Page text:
high-class, classy, luxury

meijin

Senior Member
Japanese
Hi all. Let's say your friend or co-worker showed you their pocket notebook (it's a small notebook which I believe some office workers still carry with them to maintain their schedules), whose design looks great (but 'great' isn't really the word). So you say, "Wow, it has/gives off __________". I've been looking for the best English translation for a three-character Japanese word that fills the underlined part, and according to the Japanese-English dictionary I use, it's "a sense of high quality [extravagance, luxuriousness]".

There is a Japanese website in which English teachers (including non-native English speakers, I believe) answer questions from English learners, and sometime ago a learner asked a similar question (although without giving a context), and two teachers suggested the following three adjectives.
  • high-class
  • classy
  • luxury
(The two teachers both suggested 'high-class', and one of them also suggested 'more expensive')

If I translate the three characters used in the Japanese word, they will be "high - class - feeling". So I'm not surprised that the teachers suggested "high-class" and "classy". Neither of the teachers suggested "premium", which some people here in Japan are starting to use (yes, we use lots of English words) to mean the same thing, although they probably wouldn't use it for a notebook.

So, if I apply the above three adjectives to the above context, it would be:

1. Wow, it looks high-class.
2. Wow, it looks classy.
3. Wow, it looks luxury.


Is any of these adjectives actually appropriate for describing a pocket notebook? Of the three, I seem to think "classy" is most appropriate (and "classy design" or "classiness" as a noun). Or is it more natural to say "Wow, it looks expensive" or "Wow, what an expensive-looking design"?
We also use an English expression 'high quality' when we see something that looks.....high quality. But it's not really "quality" which the speaker in the above context is referring to. I think it's more about the design (appearance).
 
  • meijin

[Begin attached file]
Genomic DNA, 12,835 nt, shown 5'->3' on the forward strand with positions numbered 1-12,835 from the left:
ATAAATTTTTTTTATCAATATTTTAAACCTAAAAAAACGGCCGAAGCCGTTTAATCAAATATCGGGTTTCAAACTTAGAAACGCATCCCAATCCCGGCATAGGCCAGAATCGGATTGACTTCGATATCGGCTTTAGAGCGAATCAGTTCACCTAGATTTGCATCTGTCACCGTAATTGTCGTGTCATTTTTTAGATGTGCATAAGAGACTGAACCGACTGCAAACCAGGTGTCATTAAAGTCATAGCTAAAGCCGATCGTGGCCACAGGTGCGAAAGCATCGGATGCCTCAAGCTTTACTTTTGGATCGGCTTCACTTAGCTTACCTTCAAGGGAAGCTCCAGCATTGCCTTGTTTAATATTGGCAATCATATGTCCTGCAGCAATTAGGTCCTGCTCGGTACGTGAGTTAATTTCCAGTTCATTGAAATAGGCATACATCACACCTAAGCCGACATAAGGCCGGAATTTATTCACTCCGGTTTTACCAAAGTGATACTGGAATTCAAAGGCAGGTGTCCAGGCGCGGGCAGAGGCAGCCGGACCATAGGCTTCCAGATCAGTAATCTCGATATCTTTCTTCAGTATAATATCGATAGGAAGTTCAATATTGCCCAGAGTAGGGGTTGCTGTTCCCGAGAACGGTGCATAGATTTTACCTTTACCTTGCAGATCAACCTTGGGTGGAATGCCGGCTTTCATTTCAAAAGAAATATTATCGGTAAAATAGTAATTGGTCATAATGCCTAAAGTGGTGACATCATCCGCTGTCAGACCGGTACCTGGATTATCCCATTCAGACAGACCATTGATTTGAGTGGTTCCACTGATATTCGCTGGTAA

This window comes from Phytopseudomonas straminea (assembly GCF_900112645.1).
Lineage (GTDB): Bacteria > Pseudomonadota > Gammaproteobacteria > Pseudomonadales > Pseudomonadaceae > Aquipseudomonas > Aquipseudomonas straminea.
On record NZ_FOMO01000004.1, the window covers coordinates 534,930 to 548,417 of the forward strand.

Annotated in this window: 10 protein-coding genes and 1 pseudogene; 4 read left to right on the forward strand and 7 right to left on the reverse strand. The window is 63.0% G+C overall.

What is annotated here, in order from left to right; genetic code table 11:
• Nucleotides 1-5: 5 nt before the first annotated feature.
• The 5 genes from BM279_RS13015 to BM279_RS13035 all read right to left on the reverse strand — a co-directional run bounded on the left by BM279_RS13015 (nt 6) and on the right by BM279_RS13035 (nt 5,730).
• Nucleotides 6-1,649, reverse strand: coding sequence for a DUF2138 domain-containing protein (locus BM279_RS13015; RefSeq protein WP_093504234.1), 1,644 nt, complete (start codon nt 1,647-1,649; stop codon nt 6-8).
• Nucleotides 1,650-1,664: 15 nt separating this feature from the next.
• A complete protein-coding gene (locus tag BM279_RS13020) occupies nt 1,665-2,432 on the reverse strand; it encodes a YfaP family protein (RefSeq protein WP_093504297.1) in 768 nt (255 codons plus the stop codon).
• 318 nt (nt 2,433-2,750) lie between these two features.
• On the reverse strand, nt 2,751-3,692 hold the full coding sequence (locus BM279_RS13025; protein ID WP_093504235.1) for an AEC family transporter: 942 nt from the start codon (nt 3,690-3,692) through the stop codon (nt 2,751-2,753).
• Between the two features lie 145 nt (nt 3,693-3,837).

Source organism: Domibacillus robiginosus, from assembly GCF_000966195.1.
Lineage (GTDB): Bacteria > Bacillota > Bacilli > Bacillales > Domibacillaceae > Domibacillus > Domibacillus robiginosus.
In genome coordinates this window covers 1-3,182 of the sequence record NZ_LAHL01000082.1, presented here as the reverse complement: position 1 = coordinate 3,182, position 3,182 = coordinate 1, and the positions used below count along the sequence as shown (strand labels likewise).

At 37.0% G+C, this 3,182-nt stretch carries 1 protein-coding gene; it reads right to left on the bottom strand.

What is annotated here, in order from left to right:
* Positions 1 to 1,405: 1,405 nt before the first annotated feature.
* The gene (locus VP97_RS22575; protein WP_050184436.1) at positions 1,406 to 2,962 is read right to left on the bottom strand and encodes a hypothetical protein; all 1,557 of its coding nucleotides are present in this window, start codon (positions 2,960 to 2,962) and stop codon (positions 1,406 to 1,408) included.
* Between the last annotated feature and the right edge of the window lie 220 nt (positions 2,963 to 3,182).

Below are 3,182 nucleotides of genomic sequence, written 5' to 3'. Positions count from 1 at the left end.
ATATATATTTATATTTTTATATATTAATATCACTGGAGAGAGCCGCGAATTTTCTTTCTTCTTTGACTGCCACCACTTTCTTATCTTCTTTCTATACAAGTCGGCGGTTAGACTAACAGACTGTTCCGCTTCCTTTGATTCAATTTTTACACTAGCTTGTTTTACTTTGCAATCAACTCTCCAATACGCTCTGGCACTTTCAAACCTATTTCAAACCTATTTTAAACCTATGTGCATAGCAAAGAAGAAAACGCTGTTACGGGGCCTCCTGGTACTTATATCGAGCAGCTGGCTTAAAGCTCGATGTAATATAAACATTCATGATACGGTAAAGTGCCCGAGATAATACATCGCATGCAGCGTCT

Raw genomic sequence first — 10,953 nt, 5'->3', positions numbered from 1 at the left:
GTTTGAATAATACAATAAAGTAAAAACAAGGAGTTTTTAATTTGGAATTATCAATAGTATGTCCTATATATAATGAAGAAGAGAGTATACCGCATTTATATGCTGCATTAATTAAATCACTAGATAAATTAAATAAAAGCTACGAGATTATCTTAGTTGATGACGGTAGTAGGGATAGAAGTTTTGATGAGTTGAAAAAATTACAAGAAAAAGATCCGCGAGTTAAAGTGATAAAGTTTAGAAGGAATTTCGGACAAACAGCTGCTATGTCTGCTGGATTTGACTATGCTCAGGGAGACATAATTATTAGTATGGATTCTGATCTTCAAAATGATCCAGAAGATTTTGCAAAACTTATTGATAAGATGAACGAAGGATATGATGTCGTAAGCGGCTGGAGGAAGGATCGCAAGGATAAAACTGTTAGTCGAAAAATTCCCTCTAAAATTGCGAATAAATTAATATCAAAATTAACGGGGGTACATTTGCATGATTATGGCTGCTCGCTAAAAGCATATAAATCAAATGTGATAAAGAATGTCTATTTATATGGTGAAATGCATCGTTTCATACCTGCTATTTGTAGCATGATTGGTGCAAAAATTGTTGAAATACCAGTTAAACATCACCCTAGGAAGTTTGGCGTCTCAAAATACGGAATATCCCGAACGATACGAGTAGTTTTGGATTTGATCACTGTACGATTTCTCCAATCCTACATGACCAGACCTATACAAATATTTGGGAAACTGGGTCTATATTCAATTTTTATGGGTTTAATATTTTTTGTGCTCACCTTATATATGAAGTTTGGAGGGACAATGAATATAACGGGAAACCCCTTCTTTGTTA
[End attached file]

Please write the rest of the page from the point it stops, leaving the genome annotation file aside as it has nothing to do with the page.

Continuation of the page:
Senior Member
    Japanese
    Thanks for the reply Erebos12345. Good to know that at least one Canadian finds the three options inappropriate. This is why I tend not to trust dictionaries or Japanese sites and instead use this forum. :)
    Also, funny you should suggest "fancy", because, there was another Japanese word (which a lot of us mistakenly translate into "fashionable") which I had been struggling to find the best English adjective for, and only a couple of days ago I realized that 'fancy' was the word.

    So, it seems I still need suggestions from you native English speakers.
     

    Erebos12345

    Senior Member
    Canadian English
    Hello,

    Yes. Personally, just to compliment a friend's notebook in this case, I'd say: Wow, what a fancy notebook. Wow, it looks fancy. Exactly what each person would qualify as fancy, will vary.

    The other adjectives don't feel appropriate for describing a notebook, especially in this context.
    A high-class notebook...maybe a high-class hotel, a high-class escort.
    A classy notebook...classy behaviour, a classy woman (who would behave in a classy manner).
    A luxurious notebook...luxurious mansion, luxurious car.
    An expensive notebook :tick: But you're looking to describe something beyond its cost, I think.
    A premium notebook...Sounds almost like an advertisement for notebooks on TV, or some over-the-top branding you'd see on the packaging of the notebook in the store, to try to get you to buy it. :D
    A high-quality notebook...As you mentioned, is really focusing on the quality of the notebook.
     

    meijin

    Senior Member
    Japanese
    Thank your very much for those explanations Erebos12345. They are really helpful and I agree with them.
    Having looked up the word "fancy" in a few dictionaries I have, it does seem to be the word I've been looking for. For example, the Oxford dictionary I use says: "sophisticated or expensive in a way that is intended to impress". Yes, that's perfect for the context in the original post. Thank you very much!!! :thumbsup:
     

    meijin

    Senior Member
    Japanese
    But if I want to convert it into a noun, "fanciness" would be wrong, wouldn't it? Should it be "a fancy design" or "a fancy look"?

    e.g.
    "What do you like so much about this notebook?"
    "The fancy design/look."
     

    Erebos12345

    Senior Member
    Canadian English
    "What do you like so much about this notebook?"